Help! My tenant has stopped paying rent – what do I do?Make Text Bigger
This is the seventh in a series of 10 articles written by specialist landlord & tenant solicitor Tessa Shepperson, founder of the online Landlord Law Service.
Help! My tenant has stopped paying rent – what do I do?
Rent is the big problem that worries landlords. You will probably have expenses to pay such as mortgage repayments, which will fall due whether or not the tenant is paying their rent.
The most important thing is to choose your tenants wisely so this does not happen; I covered this in my third post in this series. However, that is no help if you are faced with a non paying tenant. Here are some tips for you (note that this article is written for landlords of assured shorthold tenancies only):
- Keep checking. Make sure you keep on top of things and check regularly to make sure that your tenant is paying. For example if tenants pay by standing order or bank transfer, check your bank account every day to make sure that payments are coming in as they should.
- Contact them immediately if a payment is late. If a tenant stops paying it is very important that you contact them as soon as they default. Do not wait. For example, it may not be their fault but may be due to a bank error, in which case they will be grateful to you for pointing it out so they can take the matter up with their bank. Also if they know that you are on the ball and will action non payment promptly it is a disincentive for them to do this. They will pay if they can to avoid the hassle and cut back on other expenses. If you contact them in person, note that you should also send a letter pointing out that they have not paid rent and asking when it will be paid. If they fail to answer this, send another, slightly stronger letter, after two weeks.
- Try to reach agreement. It is when the tenants first fall into arrears that is the best time to do this. The debt will be small and it may be that you can agree something with them. For example, if they are good tenants who you would be reluctant to lose, and the wage earner has lost his job, you may be prepared to reduce the rent temporarily to tide them over. They will be grateful to you and will probably make payment of rent their top priority. Better a good tenant in situ paying promptly and looking after the property, than a void.
- Document any agreement carefully. This is important. Send a letter setting out exactly what has been agreed. For example, if you have agreed a rent reduction for six months, point out that this is for six months ONLY and that you will expect payment of the full rent after that time. Also say that any agreement is dependent on them making the agreed payments and that if they fail to pay, you will be at liberty to exercise your legal rights (e.g. eviction). Needless to say you should monitor the situation carefully.
- If the tenant is unresponsive. For example, if they refuse to speak to you. This is bad news. If the tenancy fixed term has two months or less to run, or if it is a periodic tenancy, I suggest you serve a section 21 notice now. Prepare yourself for having to bring eviction proceedings – it may be the only way to deal with this tenant. Unless you are prepared to let them live in the property indefinitely rent free.
- Serve a possession notice after two months. Once the tenant is in arrears of rent of two months or more then this brings into play the mandatory ground for possession based on rent arrears. You can use this ground to evict a tenant even if their fixed term has a long time to run.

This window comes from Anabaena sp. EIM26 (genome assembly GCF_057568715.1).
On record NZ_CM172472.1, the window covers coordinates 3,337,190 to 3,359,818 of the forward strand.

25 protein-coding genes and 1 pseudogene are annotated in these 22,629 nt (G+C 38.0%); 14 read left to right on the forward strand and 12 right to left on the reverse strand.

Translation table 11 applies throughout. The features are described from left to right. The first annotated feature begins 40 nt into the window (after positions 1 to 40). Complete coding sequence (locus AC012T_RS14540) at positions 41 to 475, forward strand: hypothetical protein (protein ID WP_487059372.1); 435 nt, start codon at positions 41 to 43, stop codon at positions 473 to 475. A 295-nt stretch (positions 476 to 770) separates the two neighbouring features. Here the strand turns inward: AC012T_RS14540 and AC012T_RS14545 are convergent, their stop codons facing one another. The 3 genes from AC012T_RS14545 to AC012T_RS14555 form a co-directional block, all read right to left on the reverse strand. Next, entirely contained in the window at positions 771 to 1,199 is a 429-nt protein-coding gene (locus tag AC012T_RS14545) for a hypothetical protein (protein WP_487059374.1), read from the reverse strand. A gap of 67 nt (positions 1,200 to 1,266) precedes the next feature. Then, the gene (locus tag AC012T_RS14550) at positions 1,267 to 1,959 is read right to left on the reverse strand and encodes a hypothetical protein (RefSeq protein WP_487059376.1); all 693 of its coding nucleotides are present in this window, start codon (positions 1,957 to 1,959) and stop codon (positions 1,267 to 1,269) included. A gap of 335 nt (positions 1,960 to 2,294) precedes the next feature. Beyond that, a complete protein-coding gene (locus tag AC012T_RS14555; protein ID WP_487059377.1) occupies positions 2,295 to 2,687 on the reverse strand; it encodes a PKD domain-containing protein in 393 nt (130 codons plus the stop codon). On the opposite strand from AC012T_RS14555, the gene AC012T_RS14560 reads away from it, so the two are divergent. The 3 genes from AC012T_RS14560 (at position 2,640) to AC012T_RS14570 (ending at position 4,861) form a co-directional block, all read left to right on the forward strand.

- After your notices have expired consider proceedings for possession. This is only a short article and I cannot give details here other than to say that if at all possible I advise basing your claim for possession on a section 21 notice. The reason for this is that a tenant can defend a claim for possession based on rent arrears, for example, by saying that the property is in disrepair and that they are entitled to compensation which will go to reduce the arrears. This sort of thing does not happen often, but when it does you can get caught up in a long and expensive case. There is no defence to a properly brought claim under section 21.
The Rent Arrears Action Plan.
This article is based on a section of my Landlord Law membership site called the Rent Arrears Action Plan, which I wrote to help landlords in this situation. The plan sets out the matters discussed in this article in more detail, plus there are letters you can download and use and checklists you can print off and put with your paperwork to keep a record of what you have done. There are also possession notices you can use with detailed guidance notes on how to fill them in. You can read more about the Rent Arrears Action Plan on my website, plus there is a short video explaining how it works on our You Tube Channel. http://www.youtube.com/user/LandlordLaw .
OTHER ARTICLES IN THIS SERIES
- Have you got what it takes to be a landlord?
- Make sure your property is legal before you rent
- Check out your tenants or live to rue the day
- Why you need to have the right tenancy agreement for your letting
- All about tenancy deposits
- How to increase rent the proper way
- You are here | Help! My tenant has stopped paying rent – what do I do?
- I think my tenant has left, can I change the locks?
- What do you do if your tenant won’t leave when their section 21 notice expires?
- The various and wondrous ways that tenancies end.
Tessa Shepperson is a solicitor specialising in residential landlord and tenant law. She practices online via her web-site Landlord Law www.landlordlaw.co.uk and blogs at the Landlord Law Blog www.landlordlawblog.co.uk.
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